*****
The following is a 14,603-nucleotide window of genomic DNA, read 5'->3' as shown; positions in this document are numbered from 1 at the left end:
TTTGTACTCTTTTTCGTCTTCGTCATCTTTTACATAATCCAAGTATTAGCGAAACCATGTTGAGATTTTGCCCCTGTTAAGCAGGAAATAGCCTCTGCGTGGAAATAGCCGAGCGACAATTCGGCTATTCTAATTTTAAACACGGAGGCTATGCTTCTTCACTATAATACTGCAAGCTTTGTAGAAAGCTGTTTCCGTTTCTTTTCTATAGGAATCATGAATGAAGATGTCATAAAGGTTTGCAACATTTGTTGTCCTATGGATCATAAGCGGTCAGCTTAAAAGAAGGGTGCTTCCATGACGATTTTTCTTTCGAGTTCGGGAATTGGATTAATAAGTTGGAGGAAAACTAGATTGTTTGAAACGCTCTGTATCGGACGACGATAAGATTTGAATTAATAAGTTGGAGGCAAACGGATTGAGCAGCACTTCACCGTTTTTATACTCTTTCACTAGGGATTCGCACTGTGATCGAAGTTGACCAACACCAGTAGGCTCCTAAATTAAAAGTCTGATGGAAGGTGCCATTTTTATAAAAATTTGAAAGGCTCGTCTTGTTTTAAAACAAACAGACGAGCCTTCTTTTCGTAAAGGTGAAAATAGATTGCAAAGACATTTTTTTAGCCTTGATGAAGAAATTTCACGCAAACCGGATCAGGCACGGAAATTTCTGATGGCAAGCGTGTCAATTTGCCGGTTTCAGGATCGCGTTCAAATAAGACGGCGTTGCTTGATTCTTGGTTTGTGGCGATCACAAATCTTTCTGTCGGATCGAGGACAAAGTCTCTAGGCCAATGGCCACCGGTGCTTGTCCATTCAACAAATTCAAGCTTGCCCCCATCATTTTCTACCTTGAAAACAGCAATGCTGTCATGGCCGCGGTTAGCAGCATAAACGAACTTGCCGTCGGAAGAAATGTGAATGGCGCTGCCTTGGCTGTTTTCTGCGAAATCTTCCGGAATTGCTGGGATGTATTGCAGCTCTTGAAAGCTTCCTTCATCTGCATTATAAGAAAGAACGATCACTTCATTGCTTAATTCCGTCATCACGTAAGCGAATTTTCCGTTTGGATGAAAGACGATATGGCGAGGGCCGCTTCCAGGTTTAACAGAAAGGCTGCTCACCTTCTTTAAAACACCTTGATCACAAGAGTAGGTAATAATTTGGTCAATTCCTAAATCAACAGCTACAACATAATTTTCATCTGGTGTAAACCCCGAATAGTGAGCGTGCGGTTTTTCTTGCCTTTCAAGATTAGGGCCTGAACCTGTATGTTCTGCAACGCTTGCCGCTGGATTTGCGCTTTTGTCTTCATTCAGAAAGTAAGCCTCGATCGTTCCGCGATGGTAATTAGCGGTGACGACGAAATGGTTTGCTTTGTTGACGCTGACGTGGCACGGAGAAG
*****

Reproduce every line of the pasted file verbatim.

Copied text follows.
The following is a 14,603-nucleotide window of genomic DNA, read 5'->3' as shown; positions in this document are numbered from 1 at the left end:
TTTGTACTCTTTTTCGTCTTCGTCATCTTTTACATAATCCAAGTATTAGCGAAACCATGTTGAGATTTTGCCCCTGTTAAGCAGGAAATAGCCTCTGCGTGGAAATAGCCGAGCGACAATTCGGCTATTCTAATTTTAAACACGGAGGCTATGCTTCTTCACTATAATACTGCAAGCTTTGTAGAAAGCTGTTTCCGTTTCTTTTCTATAGGAATCATGAATGAAGATGTCATAAAGGTTTGCAACATTTGTTGTCCTATGGATCATAAGCGGTCAGCTTAAAAGAAGGGTGCTTCCATGACGATTTTTCTTTCGAGTTCGGGAATTGGATTAATAAGTTGGAGGAAAACTAGATTGTTTGAAACGCTCTGTATCGGACGACGATAAGATTTGAATTAATAAGTTGGAGGCAAACGGATTGAGCAGCACTTCACCGTTTTTATACTCTTTCACTAGGGATTCGCACTGTGATCGAAGTTGACCAACACCAGTAGGCTCCTAAATTAAAAGTCTGATGGAAGGTGCCATTTTTATAAAAATTTGAAAGGCTCGTCTTGTTTTAAAACAAACAGACGAGCCTTCTTTTCGTAAAGGTGAAAATAGATTGCAAAGACATTTTTTTAGCCTTGATGAAGAAATTTCACGCAAACCGGATCAGGCACGGAAATTTCTGATGGCAAGCGTGTCAATTTGCCGGTTTCAGGATCGCGTTCAAATAAGACGGCGTTGCTTGATTCTTGGTTTGTGGCGATCACAAATCTTTCTGTCGGATCGAGGACAAAGTCTCTAGGCCAATGGCCACCGGTGCTTGTCCATTCAACAAATTCAAGCTTGCCCCCATCATTTTCTACCTTGAAAACAGCAATGCTGTCATGGCCGCGGTTAGCAGCATAAACGAACTTGCCGTCGGAAGAAATGTGAATGGCGCTGCCTTGGCTGTTTTCTGCGAAATCTTCCGGAATTGCTGGGATGTATTGCAGCTCTTGAAAGCTTCCTTCATCTGCATTATAAGAAAGAACGATCACTTCATTGCTTAATTCCGTCATCACGTAAGCGAATTTTCCGTTTGGATGAAAGACGATATGGCGAGGGCCGCTTCCAGGTTTAACAGAAAGGCTGCTCACCTTCTTTAAAACACCTTGATCACAAGAGTAGGTAATAATTTGGTCAATTCCTAAATCAACAGCTACAACATAATTTTCATCTGGTGTAAACCCCGAATAGTGAGCGTGCGGTTTTTCTTGCCTTTCAAGATTAGGGCCTGAACCTGTATGTTCTGCAACGCTTGCCGCTGGATTTGCGCTTTTGTCTTCATTCAGAAAGTAAGCCTCGATCGTTCCGCGATGGTAATTAGCGGTGACGACGAAATGGTTTGCTTTGTTGACGCTGACGTGGCACGGAGAAG